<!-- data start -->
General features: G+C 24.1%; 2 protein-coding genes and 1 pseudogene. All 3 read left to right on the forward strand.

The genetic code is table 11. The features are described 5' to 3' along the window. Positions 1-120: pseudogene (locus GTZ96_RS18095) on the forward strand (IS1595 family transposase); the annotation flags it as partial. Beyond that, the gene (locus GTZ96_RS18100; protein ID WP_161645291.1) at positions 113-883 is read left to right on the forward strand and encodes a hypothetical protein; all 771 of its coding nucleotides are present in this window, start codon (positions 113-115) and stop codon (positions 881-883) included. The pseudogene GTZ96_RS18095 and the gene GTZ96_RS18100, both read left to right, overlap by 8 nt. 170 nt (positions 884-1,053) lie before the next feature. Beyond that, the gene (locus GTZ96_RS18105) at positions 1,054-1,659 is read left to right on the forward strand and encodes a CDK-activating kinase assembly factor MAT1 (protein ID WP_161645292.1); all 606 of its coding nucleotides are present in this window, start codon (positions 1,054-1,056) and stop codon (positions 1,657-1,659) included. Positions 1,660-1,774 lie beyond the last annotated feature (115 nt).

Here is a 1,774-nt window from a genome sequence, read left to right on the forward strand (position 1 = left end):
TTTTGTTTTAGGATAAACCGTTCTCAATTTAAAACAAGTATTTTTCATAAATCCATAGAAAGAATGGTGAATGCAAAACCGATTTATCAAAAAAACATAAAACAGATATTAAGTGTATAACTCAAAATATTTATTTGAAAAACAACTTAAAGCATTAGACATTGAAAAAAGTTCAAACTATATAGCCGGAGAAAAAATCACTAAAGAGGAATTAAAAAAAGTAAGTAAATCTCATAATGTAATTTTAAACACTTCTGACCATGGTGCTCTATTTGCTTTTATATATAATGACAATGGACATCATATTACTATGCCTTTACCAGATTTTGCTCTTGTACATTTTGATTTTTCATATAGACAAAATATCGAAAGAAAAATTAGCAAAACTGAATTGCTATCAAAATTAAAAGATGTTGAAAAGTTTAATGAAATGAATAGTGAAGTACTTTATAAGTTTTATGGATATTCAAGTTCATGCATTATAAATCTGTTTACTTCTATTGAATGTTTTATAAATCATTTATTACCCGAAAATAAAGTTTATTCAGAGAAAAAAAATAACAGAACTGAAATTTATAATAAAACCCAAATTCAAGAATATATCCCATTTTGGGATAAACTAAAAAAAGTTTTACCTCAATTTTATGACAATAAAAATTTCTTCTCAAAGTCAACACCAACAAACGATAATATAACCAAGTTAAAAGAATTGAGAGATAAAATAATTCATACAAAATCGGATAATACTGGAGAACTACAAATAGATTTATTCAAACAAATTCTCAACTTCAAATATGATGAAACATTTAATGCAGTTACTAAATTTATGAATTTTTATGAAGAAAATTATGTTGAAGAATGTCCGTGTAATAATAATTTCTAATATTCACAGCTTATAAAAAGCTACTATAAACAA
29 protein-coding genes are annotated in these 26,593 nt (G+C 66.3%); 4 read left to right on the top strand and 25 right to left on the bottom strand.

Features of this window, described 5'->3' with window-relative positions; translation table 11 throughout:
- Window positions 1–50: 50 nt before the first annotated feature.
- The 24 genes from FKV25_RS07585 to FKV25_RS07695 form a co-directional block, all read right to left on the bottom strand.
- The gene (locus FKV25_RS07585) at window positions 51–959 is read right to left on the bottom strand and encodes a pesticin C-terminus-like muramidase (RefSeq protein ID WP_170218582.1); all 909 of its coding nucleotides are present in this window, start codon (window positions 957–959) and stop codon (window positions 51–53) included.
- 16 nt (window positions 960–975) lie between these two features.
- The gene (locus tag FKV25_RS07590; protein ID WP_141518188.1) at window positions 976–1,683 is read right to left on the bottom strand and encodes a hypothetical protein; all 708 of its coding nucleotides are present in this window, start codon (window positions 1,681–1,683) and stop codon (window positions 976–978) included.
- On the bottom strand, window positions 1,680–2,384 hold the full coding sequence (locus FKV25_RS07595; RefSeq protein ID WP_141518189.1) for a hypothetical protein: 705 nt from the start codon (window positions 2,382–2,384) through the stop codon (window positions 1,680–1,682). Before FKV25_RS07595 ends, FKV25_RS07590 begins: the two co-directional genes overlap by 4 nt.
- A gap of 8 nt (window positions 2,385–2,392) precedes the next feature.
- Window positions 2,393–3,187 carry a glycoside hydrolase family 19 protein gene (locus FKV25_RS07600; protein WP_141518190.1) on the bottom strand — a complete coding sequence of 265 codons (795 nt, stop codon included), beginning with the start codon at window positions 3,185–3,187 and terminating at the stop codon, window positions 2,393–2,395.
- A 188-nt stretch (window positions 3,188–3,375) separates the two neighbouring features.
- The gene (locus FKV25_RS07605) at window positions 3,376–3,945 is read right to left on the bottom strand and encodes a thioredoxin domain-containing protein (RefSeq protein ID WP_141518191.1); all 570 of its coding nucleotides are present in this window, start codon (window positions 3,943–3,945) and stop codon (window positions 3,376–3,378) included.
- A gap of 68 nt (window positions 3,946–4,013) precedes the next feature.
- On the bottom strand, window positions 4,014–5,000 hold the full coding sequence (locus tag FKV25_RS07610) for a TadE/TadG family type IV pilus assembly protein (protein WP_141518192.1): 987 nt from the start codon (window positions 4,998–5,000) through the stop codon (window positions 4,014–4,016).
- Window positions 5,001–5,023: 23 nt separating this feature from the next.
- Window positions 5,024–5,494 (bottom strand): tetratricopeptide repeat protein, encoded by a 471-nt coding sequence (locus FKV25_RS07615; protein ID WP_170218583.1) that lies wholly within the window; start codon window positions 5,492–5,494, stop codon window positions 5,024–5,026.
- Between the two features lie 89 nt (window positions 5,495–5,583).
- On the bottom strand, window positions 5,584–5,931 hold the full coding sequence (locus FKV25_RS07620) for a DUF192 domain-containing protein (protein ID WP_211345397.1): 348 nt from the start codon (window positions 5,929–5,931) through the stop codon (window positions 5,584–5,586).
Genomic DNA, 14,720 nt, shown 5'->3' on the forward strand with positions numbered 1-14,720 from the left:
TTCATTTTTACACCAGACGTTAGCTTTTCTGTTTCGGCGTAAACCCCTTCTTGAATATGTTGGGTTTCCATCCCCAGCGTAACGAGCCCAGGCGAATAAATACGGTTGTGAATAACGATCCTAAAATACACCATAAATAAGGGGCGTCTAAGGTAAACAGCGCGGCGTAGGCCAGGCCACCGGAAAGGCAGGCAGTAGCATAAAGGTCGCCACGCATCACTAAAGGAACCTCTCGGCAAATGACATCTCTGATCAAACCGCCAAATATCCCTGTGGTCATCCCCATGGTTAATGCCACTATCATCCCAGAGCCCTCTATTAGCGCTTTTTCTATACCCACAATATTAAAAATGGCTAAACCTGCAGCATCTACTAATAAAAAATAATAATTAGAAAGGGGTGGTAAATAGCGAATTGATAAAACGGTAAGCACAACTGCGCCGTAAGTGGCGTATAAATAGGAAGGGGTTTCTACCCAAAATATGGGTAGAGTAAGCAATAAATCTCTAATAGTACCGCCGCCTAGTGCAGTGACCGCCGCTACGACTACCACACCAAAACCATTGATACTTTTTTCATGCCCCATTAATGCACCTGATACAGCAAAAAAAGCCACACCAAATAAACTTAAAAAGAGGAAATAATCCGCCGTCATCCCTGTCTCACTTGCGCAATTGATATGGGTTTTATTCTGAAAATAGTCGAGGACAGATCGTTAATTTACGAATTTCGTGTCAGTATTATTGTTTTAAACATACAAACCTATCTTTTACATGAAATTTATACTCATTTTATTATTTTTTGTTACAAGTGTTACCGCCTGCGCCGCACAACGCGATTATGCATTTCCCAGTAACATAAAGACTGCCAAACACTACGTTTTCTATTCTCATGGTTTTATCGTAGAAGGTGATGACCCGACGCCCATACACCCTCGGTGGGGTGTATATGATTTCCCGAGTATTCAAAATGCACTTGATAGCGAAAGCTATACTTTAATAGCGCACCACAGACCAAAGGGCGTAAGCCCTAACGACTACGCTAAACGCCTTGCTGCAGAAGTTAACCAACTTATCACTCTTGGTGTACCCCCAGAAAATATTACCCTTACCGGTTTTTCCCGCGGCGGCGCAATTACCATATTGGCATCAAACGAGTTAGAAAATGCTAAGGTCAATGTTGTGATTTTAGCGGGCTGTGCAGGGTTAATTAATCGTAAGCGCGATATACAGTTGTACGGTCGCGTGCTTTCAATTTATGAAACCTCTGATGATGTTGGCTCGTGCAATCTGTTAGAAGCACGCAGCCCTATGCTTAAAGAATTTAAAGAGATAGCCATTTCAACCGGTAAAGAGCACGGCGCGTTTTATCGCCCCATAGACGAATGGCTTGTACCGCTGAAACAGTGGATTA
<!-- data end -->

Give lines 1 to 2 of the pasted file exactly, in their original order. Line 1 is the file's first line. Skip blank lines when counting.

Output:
General features: G+C 24.1%; 2 protein-coding genes and 1 pseudogene. All 3 read left to right on the forward strand.

The genetic code is table 11. The features are described 5' to 3' along the window. Positions 1-120: pseudogene (locus GTZ96_RS18095) on the forward strand (IS1595 family transposase); the annotation flags it as partial. Beyond that, the gene (locus GTZ96_RS18100; protein ID WP_161645291.1) at positions 113-883 is read left to right on the forward strand and encodes a hypothetical protein; all 771 of its coding nucleotides are present in this window, start codon (positions 113-115) and stop codon (positions 881-883) included. The pseudogene GTZ96_RS18095 and the gene GTZ96_RS18100, both read left to right, overlap by 8 nt. 170 nt (positions 884-1,053) lie before the next feature. Beyond that, the gene (locus GTZ96_RS18105) at positions 1,054-1,659 is read left to right on the forward strand and encodes a CDK-activating kinase assembly factor MAT1 (protein ID WP_161645292.1); all 606 of its coding nucleotides are present in this window, start codon (positions 1,054-1,056) and stop codon (positions 1,657-1,659) included. Positions 1,660-1,774 lie beyond the last annotated feature (115 nt).